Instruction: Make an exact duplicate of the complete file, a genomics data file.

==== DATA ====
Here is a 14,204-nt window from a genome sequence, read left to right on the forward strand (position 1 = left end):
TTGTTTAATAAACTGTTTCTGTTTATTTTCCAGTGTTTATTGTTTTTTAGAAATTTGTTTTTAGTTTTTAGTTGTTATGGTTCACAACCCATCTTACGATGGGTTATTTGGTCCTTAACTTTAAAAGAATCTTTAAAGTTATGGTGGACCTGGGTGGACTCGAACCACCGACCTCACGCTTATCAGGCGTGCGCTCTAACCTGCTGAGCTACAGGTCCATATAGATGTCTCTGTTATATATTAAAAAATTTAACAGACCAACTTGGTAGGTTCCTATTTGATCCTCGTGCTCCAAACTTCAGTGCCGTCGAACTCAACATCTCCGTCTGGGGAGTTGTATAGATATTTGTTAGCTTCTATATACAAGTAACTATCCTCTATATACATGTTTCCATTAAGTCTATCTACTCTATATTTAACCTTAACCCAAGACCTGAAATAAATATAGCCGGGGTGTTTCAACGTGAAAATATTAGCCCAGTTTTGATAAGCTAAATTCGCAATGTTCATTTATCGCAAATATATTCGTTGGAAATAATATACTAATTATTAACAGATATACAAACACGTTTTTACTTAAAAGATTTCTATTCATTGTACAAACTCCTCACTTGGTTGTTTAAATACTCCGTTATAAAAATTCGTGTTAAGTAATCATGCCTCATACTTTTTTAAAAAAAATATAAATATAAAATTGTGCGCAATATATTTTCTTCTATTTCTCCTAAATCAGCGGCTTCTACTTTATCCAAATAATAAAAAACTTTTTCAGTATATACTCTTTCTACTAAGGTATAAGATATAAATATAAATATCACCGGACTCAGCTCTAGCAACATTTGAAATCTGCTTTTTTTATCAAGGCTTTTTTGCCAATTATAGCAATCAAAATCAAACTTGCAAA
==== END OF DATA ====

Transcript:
Here is a 14,204-nt window from a genome sequence, read left to right on the forward strand (position 1 = left end):
TTGTTTAATAAACTGTTTCTGTTTATTTTCCAGTGTTTATTGTTTTTTAGAAATTTGTTTTTAGTTTTTAGTTGTTATGGTTCACAACCCATCTTACGATGGGTTATTTGGTCCTTAACTTTAAAAGAATCTTTAAAGTTATGGTGGACCTGGGTGGACTCGAACCACCGACCTCACGCTTATCAGGCGTGCGCTCTAACCTGCTGAGCTACAGGTCCATATAGATGTCTCTGTTATATATTAAAAAATTTAACAGACCAACTTGGTAGGTTCCTATTTGATCCTCGTGCTCCAAACTTCAGTGCCGTCGAACTCAACATCTCCGTCTGGGGAGTTGTATAGATATTTGTTAGCTTCTATATACAAGTAACTATCCTCTATATACATGTTTCCATTAAGTCTATCTACTCTATATTTAACCTTAACCCAAGACCTGAAATAAATATAGCCGGGGTGTTTCAACGTGAAAATATTAGCCCAGTTTTGATAAGCTAAATTCGCAATGTTCATTTATCGCAAATATATTCGTTGGAAATAATATACTAATTATTAACAGATATACAAACACGTTTTTACTTAAAAGATTTCTATTCATTGTACAAACTCCTCACTTGGTTGTTTAAATACTCCGTTATAAAAATTCGTGTTAAGTAATCATGCCTCATACTTTTTTAAAAAAAATATAAATATAAAATTGTGCGCAATATATTTTCTTCTATTTCTCCTAAATCAGCGGCTTCTACTTTATCCAAATAATAAAAAACTTTTTCAGTATATACTCTTTCTACTAAGGTATAAGATATAAATATAAATATCACCGGACTCAGCTCTAGCAACATTTGAAATCTGCTTTTTTTATCAAGGCTTTTTTGCCAATTATAGCAATCAAAATCAAACTTGCAAA